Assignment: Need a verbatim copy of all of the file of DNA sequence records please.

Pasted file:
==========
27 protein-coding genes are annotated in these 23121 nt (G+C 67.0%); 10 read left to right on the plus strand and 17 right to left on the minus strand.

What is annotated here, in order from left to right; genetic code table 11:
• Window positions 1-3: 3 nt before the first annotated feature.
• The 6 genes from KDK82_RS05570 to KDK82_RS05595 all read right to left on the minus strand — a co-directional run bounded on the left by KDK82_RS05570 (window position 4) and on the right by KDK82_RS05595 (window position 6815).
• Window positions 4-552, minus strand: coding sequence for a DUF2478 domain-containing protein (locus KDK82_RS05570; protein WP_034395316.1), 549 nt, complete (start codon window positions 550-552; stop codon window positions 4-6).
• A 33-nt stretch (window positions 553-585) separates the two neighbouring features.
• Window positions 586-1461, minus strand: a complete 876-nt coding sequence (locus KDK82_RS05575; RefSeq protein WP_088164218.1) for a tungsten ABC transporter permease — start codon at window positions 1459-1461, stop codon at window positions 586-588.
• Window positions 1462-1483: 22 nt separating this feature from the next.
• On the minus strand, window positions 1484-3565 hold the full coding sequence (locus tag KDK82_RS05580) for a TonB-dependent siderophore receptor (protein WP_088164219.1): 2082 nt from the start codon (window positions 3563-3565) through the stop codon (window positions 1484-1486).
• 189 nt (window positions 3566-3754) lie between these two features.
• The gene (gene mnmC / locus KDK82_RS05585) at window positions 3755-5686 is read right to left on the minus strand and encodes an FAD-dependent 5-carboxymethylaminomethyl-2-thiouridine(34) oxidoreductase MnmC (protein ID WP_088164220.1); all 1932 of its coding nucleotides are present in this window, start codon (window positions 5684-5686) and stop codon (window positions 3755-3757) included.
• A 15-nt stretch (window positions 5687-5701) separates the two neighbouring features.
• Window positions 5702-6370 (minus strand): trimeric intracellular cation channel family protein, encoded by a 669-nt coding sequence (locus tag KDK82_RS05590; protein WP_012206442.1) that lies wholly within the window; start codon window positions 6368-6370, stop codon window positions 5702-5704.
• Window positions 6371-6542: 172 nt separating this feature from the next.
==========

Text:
27 protein-coding genes are annotated in these 23121 nt (G+C 67.0%); 10 read left to right on the plus strand and 17 right to left on the minus strand.

What is annotated here, in order from left to right; genetic code table 11:
• Window positions 1-3: 3 nt before the first annotated feature.
• The 6 genes from KDK82_RS05570 to KDK82_RS05595 all read right to left on the minus strand — a co-directional run bounded on the left by KDK82_RS05570 (window position 4) and on the right by KDK82_RS05595 (window position 6815).
• Window positions 4-552, minus strand: coding sequence for a DUF2478 domain-containing protein (locus KDK82_RS05570; protein WP_034395316.1), 549 nt, complete (start codon window positions 550-552; stop codon window positions 4-6).
• A 33-nt stretch (window positions 553-585) separates the two neighbouring features.
• Window positions 586-1461, minus strand: a complete 876-nt coding sequence (locus KDK82_RS05575; RefSeq protein WP_088164218.1) for a tungsten ABC transporter permease — start codon at window positions 1459-1461, stop codon at window positions 586-588.
• Window positions 1462-1483: 22 nt separating this feature from the next.
• On the minus strand, window positions 1484-3565 hold the full coding sequence (locus tag KDK82_RS05580) for a TonB-dependent siderophore receptor (protein WP_088164219.1): 2082 nt from the start codon (window positions 3563-3565) through the stop codon (window positions 1484-1486).
• 189 nt (window positions 3566-3754) lie between these two features.
• The gene (gene mnmC / locus KDK82_RS05585) at window positions 3755-5686 is read right to left on the minus strand and encodes an FAD-dependent 5-carboxymethylaminomethyl-2-thiouridine(34) oxidoreductase MnmC (protein ID WP_088164220.1); all 1932 of its coding nucleotides are present in this window, start codon (window positions 5684-5686) and stop codon (window positions 3755-3757) included.
• A 15-nt stretch (window positions 5687-5701) separates the two neighbouring features.
• Window positions 5702-6370 (minus strand): trimeric intracellular cation channel family protein, encoded by a 669-nt coding sequence (locus tag KDK82_RS05590; protein WP_012206442.1) that lies wholly within the window; start codon window positions 6368-6370, stop codon window positions 5702-5704.
• Window positions 6371-6542: 172 nt separating this feature from the next.